I imagine many people would resist this idea of demystifying (even democratizing?) composition. When I look at how composition is taught, and the division of labor in schools of music, it’s almost like we’re making composition seem super hard, remote, and specialized on purpose. It’s almost like we have a need to justify the continued existence of composition departments, in an increasingly corporatized university system that is hostile to the arts ... 

This is why it feels like sacrilege for me to write a post saying, “We need to stop acting like composing is this special thing, only reserved for certain people.” Because when I say that, it may sound like I am threatening one of the last remaining bastions of respect and financial stability and support for the creation of new music, which I totally don’t want to do! But I do want to acknowledge how, by protecting notions of genius and difficulty around composition, we are keeping a lot of people away from the field.

Let me clarify what I am NOT saying:

  • I am not saying that composing is easy.

  • I am not saying that composers are not brilliant.

  • I am not saying “everyone can do it” equally well.

  • I am not saying we should dismantle composition departments because they are elitist and patriarchal … although they often are.

What I AM saying is simply that our field should acknowledge ways in which the traditional definition of “composer” may exclude, intimidate, and alienate. What I am saying is that we would benefit from talking about composition in a way that explicitly welcomes those the field has traditionally left out.

The de-mystification of composing could have a ton of positive ripple effects. Chief among them, of course, is that more women, people of color, and self-trained/outsider musicians might actually consider walking into a composition seminar room.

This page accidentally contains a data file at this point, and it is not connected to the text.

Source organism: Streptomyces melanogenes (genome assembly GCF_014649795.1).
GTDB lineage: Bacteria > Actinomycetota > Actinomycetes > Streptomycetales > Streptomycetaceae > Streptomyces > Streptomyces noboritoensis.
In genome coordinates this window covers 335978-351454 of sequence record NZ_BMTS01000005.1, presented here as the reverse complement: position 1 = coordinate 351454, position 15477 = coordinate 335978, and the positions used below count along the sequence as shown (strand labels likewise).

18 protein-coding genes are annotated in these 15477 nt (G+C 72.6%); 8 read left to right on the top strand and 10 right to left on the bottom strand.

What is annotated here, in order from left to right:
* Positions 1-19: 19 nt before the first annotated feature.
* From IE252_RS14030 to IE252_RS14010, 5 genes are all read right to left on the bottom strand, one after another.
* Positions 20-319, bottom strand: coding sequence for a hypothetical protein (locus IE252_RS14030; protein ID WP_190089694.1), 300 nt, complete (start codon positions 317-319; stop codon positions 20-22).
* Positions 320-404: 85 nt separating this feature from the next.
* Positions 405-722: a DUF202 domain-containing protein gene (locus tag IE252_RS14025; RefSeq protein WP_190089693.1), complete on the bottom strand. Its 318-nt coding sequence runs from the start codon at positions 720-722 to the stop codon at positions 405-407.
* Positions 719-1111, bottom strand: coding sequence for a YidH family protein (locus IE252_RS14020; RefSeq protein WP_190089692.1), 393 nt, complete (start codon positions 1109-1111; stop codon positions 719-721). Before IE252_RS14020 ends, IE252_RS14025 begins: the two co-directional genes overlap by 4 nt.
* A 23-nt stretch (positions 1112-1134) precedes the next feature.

Another big potential benefit? If composing was something everyone did (or at least tried), performers would have a better attitude about playing new music. This is a big one. I really think, if we made composition study more commonplace, we’d see a big reduction in anti-composer snark. Part of (some) performers’ bad attitudes towards composers is actually a reaction against this idea of superiority and genius. Performers are all like, “You think you’re Beethoven!? Well then, why did you write XYZ dumb thing?” It’s not pretty.

All performers should experience the difficulty of conceiving a musical idea, putting it on paper, and watching another human being grapple with it. It is hard, humbling, and exhilarating, and they’ll never look at scores the same way again.

What do you think? Could a deliberate de-mystification of composing help our field?

* Anytime anyone says anything about women in any field, the following disclaimer is often required: Yes, there are tons of accomplished women in science, technology, philosophy, and music composition. Even so, women remain in the minority. My operating assumption here is that women successfully enter the field in spite of these challenges and barriers, and that more women would participate (i.e., women would no longer be such a small minority) if said barriers were removed.